There is a grand tradition in which old men look back on their lives recounting the moments that made them who they are. It frequently occurs in novels too. From The Fall to Waiting for the Barbarians to The Underpainter, great literature has used this device to provide both distance and immediacy, both wide perspective and intensely personal focus. The character often is not the old man who tells the story. He is but a boy or a young man or even a middle-aged man who does not know, to our narrator’s dismay, what our narrator knows. And, though we know the boy or young man makes it to old age, we still cringe at the dangers he faces because we do not know what his condition will be on the final page.
The Last Brother uses this well-trod device to suck us into a story that yanks more heart strings than most people have. In addition to the (sort of) child narrator, Appanah deploys, in no particular order: natural disasters, clashes of religion, domestic violence, disease epidemics, abject poverty, racism, and, that powerful trump, the Holocaust. The old narrator sees with his young eyes more of life’s worst between the ages of eight and ten than most people see in a lifetime. One almost wonders if the book is some sort of reply to Dostoevski’s The Brothers Karamazov, perhaps a bolstering of Ivan’s anti-theist argument from evil.
This French novel is set on the island of Mauritius, from which Nathacha Appanah originally hails. (Nobel Prize-winner Jean-Marie Gustave Le Clezio also has “strong family connections” to the island of just over one million people.) Appanah’s novel found its inspiration in real-life events on Mauritius in the closing years of World War II. Her characters are fictional, but all of the large scale events in the novel are historical.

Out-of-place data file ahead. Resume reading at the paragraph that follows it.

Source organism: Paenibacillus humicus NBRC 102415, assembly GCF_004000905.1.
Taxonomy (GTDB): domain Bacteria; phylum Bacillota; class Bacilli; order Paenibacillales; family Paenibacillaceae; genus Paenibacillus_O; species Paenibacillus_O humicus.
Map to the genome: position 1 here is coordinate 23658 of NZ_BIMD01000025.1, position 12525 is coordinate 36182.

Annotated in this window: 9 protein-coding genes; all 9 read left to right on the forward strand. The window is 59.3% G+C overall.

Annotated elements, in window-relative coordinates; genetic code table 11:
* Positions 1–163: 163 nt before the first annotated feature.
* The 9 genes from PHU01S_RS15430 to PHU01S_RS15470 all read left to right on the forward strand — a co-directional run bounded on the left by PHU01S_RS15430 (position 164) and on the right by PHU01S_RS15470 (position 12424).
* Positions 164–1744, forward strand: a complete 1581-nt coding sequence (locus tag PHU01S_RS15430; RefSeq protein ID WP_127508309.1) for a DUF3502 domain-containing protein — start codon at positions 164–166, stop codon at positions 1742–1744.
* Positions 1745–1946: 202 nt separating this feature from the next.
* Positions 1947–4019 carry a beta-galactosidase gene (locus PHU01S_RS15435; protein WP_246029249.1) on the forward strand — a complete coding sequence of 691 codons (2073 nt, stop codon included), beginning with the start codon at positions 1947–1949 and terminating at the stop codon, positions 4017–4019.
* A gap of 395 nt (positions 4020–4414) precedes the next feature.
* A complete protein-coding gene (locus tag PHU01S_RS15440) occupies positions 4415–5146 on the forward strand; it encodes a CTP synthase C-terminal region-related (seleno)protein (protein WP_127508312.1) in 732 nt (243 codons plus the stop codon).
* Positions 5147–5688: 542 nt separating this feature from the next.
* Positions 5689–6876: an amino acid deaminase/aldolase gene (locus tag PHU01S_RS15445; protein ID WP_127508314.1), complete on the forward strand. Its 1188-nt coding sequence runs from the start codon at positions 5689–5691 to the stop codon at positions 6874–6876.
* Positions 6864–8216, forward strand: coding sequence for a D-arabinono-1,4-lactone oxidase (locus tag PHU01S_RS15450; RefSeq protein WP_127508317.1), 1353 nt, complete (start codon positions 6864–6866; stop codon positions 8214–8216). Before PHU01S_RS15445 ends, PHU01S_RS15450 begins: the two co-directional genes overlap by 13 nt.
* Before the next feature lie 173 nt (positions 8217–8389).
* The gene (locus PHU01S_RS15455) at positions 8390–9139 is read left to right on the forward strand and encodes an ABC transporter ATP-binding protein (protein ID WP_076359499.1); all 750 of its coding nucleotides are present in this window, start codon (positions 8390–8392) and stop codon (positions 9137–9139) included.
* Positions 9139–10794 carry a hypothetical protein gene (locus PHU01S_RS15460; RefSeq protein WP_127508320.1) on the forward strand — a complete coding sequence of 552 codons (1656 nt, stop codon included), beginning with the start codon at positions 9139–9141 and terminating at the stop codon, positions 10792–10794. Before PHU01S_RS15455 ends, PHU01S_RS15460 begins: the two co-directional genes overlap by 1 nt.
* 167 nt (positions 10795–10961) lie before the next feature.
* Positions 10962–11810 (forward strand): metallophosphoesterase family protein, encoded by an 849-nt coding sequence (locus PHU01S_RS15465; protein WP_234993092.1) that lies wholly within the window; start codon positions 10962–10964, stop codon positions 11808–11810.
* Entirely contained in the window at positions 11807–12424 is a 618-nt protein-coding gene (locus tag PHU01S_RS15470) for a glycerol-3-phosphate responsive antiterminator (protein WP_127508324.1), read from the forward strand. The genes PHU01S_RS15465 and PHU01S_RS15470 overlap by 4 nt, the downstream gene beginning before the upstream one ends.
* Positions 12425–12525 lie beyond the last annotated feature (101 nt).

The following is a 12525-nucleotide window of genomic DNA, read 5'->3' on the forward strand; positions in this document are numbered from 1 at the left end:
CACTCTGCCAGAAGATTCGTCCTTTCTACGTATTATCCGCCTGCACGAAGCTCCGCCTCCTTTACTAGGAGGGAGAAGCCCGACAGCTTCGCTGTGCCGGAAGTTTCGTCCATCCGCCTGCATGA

The novel opens in the present-day with a line reminiscent of Camus’ The Stranger: “I saw David again yesterday.” We immediately know that David is significant and, shortly, we know that something has kept Raj, the narrator, and David apart since David was ten years old. Appanah does a magnificent job of withholding enough of the mystery of who David is and why the narrator has not seen him for decades that I will not spoil it, though it is all told within the first six pages.
Most of the story takes place when Raj is nine years old. He lives with his parents and two brothers (Anil and Vinod) on the Mapou sugar cane plantation. The time and place is nicely evoked, as is Raj’s relationship with his brothers. Their father works in the cane fields and they live in a makeshift shelter, not even a shack, that, like every other sleeping place in the laborer’s camp, provides only the barest protections from the elements. The camp is a rock-studded mud hole that turns to an omnipresent dust between harsh rains. Life is hard and the children have to work nearly as soon as they can walk. Anil, Raj, and Vinod (in order of age) have the relatively plum job of carrying water from the nearby river. On these walks, Anil carries a stick, something Appanah uses to nice effect: